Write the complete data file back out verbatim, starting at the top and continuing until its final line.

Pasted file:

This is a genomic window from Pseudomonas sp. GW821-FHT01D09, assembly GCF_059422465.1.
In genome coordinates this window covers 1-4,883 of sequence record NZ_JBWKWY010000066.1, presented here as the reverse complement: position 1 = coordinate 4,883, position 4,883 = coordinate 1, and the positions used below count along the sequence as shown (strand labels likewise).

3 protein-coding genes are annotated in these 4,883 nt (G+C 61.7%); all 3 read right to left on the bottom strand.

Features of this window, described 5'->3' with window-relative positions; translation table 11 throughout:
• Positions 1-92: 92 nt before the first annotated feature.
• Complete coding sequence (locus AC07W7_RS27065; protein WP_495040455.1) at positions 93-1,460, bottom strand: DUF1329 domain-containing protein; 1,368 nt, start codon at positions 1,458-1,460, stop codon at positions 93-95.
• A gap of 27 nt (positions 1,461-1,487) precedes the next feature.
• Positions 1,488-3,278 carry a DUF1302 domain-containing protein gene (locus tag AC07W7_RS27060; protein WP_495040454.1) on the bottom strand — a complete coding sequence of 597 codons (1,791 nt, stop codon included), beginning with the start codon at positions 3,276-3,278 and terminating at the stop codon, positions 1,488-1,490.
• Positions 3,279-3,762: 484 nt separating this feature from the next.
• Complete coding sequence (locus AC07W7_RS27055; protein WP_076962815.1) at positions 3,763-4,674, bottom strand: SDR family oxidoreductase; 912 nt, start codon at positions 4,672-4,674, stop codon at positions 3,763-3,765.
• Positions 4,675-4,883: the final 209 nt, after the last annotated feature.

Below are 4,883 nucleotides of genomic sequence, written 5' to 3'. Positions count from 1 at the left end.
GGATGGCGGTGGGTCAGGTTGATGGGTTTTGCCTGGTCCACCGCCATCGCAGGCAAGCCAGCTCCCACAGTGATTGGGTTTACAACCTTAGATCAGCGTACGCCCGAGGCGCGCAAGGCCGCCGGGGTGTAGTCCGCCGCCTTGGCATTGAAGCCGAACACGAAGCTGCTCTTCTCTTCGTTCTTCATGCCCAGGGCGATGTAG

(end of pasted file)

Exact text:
This is a genomic window from Pseudomonas sp. GW821-FHT01D09, assembly GCF_059422465.1.
In genome coordinates this window covers 1-4,883 of sequence record NZ_JBWKWY010000066.1, presented here as the reverse complement: position 1 = coordinate 4,883, position 4,883 = coordinate 1, and the positions used below count along the sequence as shown (strand labels likewise).

3 protein-coding genes are annotated in these 4,883 nt (G+C 61.7%); all 3 read right to left on the bottom strand.

Features of this window, described 5'->3' with window-relative positions; translation table 11 throughout:
• Positions 1-92: 92 nt before the first annotated feature.
• Complete coding sequence (locus AC07W7_RS27065; protein WP_495040455.1) at positions 93-1,460, bottom strand: DUF1329 domain-containing protein; 1,368 nt, start codon at positions 1,458-1,460, stop codon at positions 93-95.
• A gap of 27 nt (positions 1,461-1,487) precedes the next feature.
• Positions 1,488-3,278 carry a DUF1302 domain-containing protein gene (locus tag AC07W7_RS27060; protein WP_495040454.1) on the bottom strand — a complete coding sequence of 597 codons (1,791 nt, stop codon included), beginning with the start codon at positions 3,276-3,278 and terminating at the stop codon, positions 1,488-1,490.
• Positions 3,279-3,762: 484 nt separating this feature from the next.
• Complete coding sequence (locus AC07W7_RS27055; protein WP_076962815.1) at positions 3,763-4,674, bottom strand: SDR family oxidoreductase; 912 nt, start codon at positions 4,672-4,674, stop codon at positions 3,763-3,765.
• Positions 4,675-4,883: the final 209 nt, after the last annotated feature.

Below are 4,883 nucleotides of genomic sequence, written 5' to 3'. Positions count from 1 at the left end.
GGATGGCGGTGGGTCAGGTTGATGGGTTTTGCCTGGTCCACCGCCATCGCAGGCAAGCCAGCTCCCACAGTGATTGGGTTTACAACCTTAGATCAGCGTACGCCCGAGGCGCGCAAGGCCGCCGGGGTGTAGTCCGCCGCCTTGGCATTGAAGCCGAACACGAAGCTGCTCTTCTCTTCGTTCTTCATGCCCAGGGCGATGTAG